What stood out about the conversations was the distracting topic of Long Term Care insurance, a type of benefit I specialize in, particularly for employer groups. And while my business is also serving my group health clients of under 100 employees, Long Term Care insurance is my passion within this profession.
That passion can prevail in the business of insurance is usually the result of a life-altering experience related to needing and either having or not having such coverage.
Perhaps healthcare reform is the source of the distraction, in that most brokers have little to zero bandwidth for anything but competing in that evolving space. One of the two brokers I spoke to specifically referenced both the ACA, technology challenges and related costs as a business focus, to the seeming exclusion of other benefits concerns. The message was delivered with a literal shrug.
It is no wonder broker/producers and their agencies have focused on costs, compliance and technology - it is what the majority of their competitors are doing because its what the media and the marketplace are telling them is important. What they are decidedly not focusing on is Long Term Care insurance, arguably one of the most important lifetime benefits a person can obtain.
Indeed, the chart above paints the literal picture of a thousand words. Or more precisely, the needs of a thousand employees, a thousand lives, a thousand people.
Based on about forty years of experience and current rates of morbidity, we know that 600 of every 1000 people over the age of 65 will require some form of long term care. Only 5 will file a claim due to house fire under their homeowner's or renters policy and 70 people out of 1000 will find themselves filing an auto insurance claim. The 600 souls needing long term care? Today they are looking at expenses of between $40,000 to $75,000 annually for the duration - in 20 years that number will be double.
The irony is that about 4 years ago, the LTCi carriers started vacating the group market due to the numbers - 97% of the policyholders they had sold to were keeping and using their plans. Unheard of retention rates in the Life insurance market and the carriers were losing money.
And so it was about 4 years ago that those LTCi experts and group carriers were, in effect, no longer available to your broker.
Or so it seemed. So when a health insurance broker talks strategy with a client, LTCi is not at the top of the list. Frankly, its rarely on their list at all, and that is a shame. That broker knows he or she has no real expertise with it and will have to outsource to a specialist. When they read the industry trades, they wonder if employee participation will support their own sales goals. They read that true group plans have largely been displaced by multi-life plans or hybrid plans, another level of complication. And commissions? They realize they may have to share commissions with an LTCi specialist such as myself and so the topic becomes quietly moot. Maybe next year.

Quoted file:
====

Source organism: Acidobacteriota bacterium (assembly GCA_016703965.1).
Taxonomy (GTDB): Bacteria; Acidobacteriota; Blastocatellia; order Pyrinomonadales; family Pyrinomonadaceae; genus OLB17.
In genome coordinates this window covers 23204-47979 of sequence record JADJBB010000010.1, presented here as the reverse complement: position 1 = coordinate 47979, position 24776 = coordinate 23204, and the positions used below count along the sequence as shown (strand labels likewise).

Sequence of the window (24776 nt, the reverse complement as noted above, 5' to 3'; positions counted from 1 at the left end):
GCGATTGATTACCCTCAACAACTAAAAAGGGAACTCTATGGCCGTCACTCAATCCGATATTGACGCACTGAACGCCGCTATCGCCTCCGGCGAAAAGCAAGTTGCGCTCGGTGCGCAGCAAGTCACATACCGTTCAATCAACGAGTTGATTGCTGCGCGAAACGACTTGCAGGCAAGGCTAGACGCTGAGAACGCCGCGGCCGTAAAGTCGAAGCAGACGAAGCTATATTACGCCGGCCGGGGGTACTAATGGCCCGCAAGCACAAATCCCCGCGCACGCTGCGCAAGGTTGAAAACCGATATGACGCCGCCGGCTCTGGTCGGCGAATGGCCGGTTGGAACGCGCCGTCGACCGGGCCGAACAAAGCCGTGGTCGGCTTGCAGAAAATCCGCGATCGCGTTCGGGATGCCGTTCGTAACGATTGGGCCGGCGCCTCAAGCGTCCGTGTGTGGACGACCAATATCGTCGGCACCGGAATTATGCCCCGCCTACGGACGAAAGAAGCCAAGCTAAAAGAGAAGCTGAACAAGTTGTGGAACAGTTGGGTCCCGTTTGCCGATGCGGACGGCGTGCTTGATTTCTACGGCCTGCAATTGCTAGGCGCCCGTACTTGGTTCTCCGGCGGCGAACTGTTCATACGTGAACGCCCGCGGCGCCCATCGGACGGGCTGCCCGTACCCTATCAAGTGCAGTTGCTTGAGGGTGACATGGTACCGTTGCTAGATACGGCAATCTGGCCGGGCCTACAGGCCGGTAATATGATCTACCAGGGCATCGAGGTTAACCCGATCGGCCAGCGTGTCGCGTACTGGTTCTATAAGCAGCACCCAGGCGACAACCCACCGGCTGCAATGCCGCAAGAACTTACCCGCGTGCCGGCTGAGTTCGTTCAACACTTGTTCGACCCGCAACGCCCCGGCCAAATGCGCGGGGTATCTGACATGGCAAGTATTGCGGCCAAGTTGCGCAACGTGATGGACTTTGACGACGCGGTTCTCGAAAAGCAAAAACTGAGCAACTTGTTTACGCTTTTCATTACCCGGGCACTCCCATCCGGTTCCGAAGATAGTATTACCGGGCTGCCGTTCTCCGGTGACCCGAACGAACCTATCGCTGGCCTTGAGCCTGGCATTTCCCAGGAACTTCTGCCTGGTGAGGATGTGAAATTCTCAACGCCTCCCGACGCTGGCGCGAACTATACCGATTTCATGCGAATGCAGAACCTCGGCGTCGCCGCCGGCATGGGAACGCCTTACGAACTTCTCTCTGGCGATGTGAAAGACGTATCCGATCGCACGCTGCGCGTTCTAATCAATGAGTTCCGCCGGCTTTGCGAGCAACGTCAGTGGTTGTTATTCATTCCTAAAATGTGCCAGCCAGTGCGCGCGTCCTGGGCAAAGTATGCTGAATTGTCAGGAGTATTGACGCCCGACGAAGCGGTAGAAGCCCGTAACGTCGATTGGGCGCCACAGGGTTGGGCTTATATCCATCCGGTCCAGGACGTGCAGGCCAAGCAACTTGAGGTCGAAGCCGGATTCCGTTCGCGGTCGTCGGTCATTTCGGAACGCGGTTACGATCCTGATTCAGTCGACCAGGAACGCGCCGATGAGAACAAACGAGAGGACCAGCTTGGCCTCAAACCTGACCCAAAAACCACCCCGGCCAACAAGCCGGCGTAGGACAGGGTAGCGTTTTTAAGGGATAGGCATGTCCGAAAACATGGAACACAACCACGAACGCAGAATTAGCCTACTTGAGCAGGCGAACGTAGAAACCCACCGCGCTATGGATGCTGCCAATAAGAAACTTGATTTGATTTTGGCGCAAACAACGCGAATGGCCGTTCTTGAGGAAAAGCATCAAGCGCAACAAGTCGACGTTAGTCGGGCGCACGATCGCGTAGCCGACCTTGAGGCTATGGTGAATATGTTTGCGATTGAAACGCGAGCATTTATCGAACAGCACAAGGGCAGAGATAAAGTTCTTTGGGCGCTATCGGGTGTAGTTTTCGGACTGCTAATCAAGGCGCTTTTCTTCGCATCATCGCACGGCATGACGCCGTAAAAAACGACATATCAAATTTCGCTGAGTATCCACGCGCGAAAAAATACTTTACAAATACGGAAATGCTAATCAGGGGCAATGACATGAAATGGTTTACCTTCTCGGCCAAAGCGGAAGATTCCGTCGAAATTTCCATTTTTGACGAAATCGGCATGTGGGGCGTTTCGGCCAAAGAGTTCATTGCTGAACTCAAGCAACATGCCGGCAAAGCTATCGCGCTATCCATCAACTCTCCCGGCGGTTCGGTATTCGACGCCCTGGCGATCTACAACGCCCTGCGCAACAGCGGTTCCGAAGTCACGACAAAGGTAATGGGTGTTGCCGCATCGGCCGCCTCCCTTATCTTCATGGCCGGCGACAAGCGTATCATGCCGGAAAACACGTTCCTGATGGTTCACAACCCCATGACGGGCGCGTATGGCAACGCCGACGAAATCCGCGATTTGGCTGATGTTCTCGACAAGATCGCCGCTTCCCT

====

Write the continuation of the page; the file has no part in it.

And yet the need for Long Term Care insurance has never been greater.
LTCi carriers continue to adjust to the marketplace disruption in truly innovative ways. In this, my 14th year specializing in asset protection-based benefits, I have rarely seen such positive innovation regarding access to coverage. That stated, I am sympathetic to my broker colleagues who may not have adjusted because they could not and they didn't have to. Their priorities these last few years understandably lay elsewhere. Aha.
So when a broker delays the LTCi discussion, the group client may never hear about the state of the art technology in pre-enrollment and enrollment platforms available. The client may never learn about the LTCi carriers offering simplified-issue plans, or the future purchase options that can keep monthly premiums under $50. The client may never know about the direct employee billing options that remove the employer from the hassle of payroll deducting these vital plan premiums.
Aha Moments are enlightening. The reasons my broker colleagues remain so focused on technology and compliance is that healthcare reform has simplified and narrowed the plan designs themselves. There are at least two technology startups that purport to deliver those very services without a human being ever meeting with the client company or their employees - and the health insurance plans are a virtual afterthought (pun intended).
Long Term Care insurance has not yet become a hands-off proposition. It is decidedly a life-changing decision that warrants the kind of attention only a specialist can bring to an individual client or group.
For information on the 10 newest innovations delivering LTCi access to small and large groups, email us ~ email@example.com
Gary S. Nellis is president of Nellis & Co. Insurance Agency, Inc, a group health and benefits broker located in Southern California. The agency specializes in group health insurance as well as asset protection plans including Long Term Care insurance, Life & Disability insurance for groups, individuals and voluntary multi-life enrollment opportunities.
First published July 16, 2015 ~ LinkedIn